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BY FAX: 916-324-5872
 
 

August 17, 2001
 
 

Barry Cortez, Branch Chief
California Department of Pesticide Regulation
1001 I Street
Sacramento, CA 95814-2828

Dear Mr. Cortez:

I read your letter dated July 30, 2001 yesterday.  It was waiting for me when I returned to California.

In your letter you said that the DPR will proceed with the registration of AuxiGro WP (L-glutamic acid)."

Question 1: What is "AuxiGro WP (L-glutamic acid)?"

In your letter you said that "a public report was written summarizing DPR's review and decision to allow registration. The enclosure provides a copy of that report."  I did not find an enclosure with your July 30, 2001 letter.

Question 2: Will you send me a copy of the missing enclosure?

In your letter you state that "DPR' staff have determined that the small amounts of L-glutamic acid being applied would not have an adverse effect on people consuming treated grapes.

Question 3: What is the amount of processed free glutamic acid residue that will be left in and on grapes from application of AuxiGro?

Question 4: What amount of processed free glutamic acid causes adverse reactions in highly MSG-sensitive people?

Material in hand sent to me recently by the EPA states that AuxiGro contains carcinogens.

Question 5: Why is the CDPR licensing a product that contains carcinogens?

Material in hand states that AuxiGro contains hydrolyzed casein (milk) protein. We know, therefore, that in treating crops with AuxiGro, a form of milk protein is being deposited on and in those crops.  We know that no one would ever dream that unprocessed produce would have been treated with a product that contained milk in any form; and the rights of vegetarians and certain religious groups -- and anyone else, for that matter -- to choose what they will eat will be violated. We also know that it is common knowledge that minute amounts of certain allergens, including milk, will trigger adverse reactions, including anaphylaxis, in people who are acutely sensitive to those allergens.  (Laoprasert, N, Wallen, ND, Jones, RT, Hefle, SL, Taylor, SL, Yunginger, JW. Anaphylaxis in a milk-allergic child following ingestion of lemon sorbet containing trace quantities of milk. Journal of Food Protection 61(11):1522-4,1998.)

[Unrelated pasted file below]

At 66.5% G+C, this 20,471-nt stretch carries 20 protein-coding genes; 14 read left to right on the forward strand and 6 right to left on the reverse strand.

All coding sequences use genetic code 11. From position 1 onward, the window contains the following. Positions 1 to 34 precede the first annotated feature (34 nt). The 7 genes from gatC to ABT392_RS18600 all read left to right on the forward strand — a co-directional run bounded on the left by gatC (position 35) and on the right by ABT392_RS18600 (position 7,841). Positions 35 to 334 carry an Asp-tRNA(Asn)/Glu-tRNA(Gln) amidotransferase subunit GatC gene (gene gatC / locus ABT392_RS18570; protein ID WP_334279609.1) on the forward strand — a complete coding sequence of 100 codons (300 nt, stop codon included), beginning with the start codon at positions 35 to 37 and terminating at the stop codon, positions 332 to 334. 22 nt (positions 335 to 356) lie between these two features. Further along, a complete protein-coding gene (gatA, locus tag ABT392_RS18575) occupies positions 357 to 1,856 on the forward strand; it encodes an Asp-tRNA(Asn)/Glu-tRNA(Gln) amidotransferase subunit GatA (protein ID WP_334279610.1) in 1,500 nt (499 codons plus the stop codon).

Question 6: Why is the CDPR licensing a product that will not only be offensive to particular groups of people, but one that contains a hidden potentially lethal allergen?

Material in hand states that there is processed free glutamic acid in AuxiGro over and above the 29.2% active ingredient listed on the label.  Therefore, AuxiGro is misbranded.

Question 7: Why is the CDPR licensing a product that is misbranded?

I am aware that on June 21, 2001, the EPA published the Final Rule: L-Glutamic Acid and Gamma Aminobutyric Acid; Exemptions from the Requirement of a Tolerance.  According to the June 21, 2001 publication of that Final Rule in the Federal Register, that Final Rule establishes exemptions from the requirement of a tolerance for residues of what the EPA refers to as "L-glutamic acid" and also gamma aminobutyric acid on all food commodities when applied/used in accordance with good agricultural practices.

I am also aware that MSG-sensitive people have reacted to processed free glutamic acid in potatoes sprayed with agricultural products that contained processed free glutamic acid.  I believe that your office has received letters from some of those people.  I know that my husband, Jack Samuels, was one of them.  Since potatoes are tubers, and it is the tubers that grow under ground that are eaten (and not the stems or leaves of the potato plants), we know that when potatoes are treated with agricultural products that contain processed free glutamic acid, there is residue remaining in the potato. The EPA Final Rule promulgated on June 21, 2001, did not exempt the processed free glutamic acid (they call it "L-glutamic acid") from the requirement of a tolerance for residues of "L-glutamic acid" in all food commodities.

Since the June 21, 2001 Final Rule did not address the issue of an exemption from the requirement of a tolerance for residues of "L-glutamic acid" in all food commodities, the EPA has not taken a final tolerance action that would allow the CDPR to license AuxiGro.

In licensing AuxiGro for use in California, the CDPR is acting inappropriately.

Question 8: Why is the CDPR licensing a product that will cause there to be residue of processed free glutamic acid in crops when the EPA has not issued an exemption from the requirement of a tolerance for those residues in crops?

I think it is time that you answered my questions about AuxiGro and the processed free glutamic acid contained in it.  Some of these questions have been asked previously, and have been ignored.

I look forward to both your reply and to confirmation that the licensing of AuxiGro for use as a fungicide to be used on grapes has been denied or rescinded.

Sincerely,
 
 

The Truth in Labeling Campaign
Adrienne Samuels, Ph.D.
Director
1547 Santa Sabina Court
Solana Beach, CA 92075

858-481-9333
858-481-9396 (fax)
 
 

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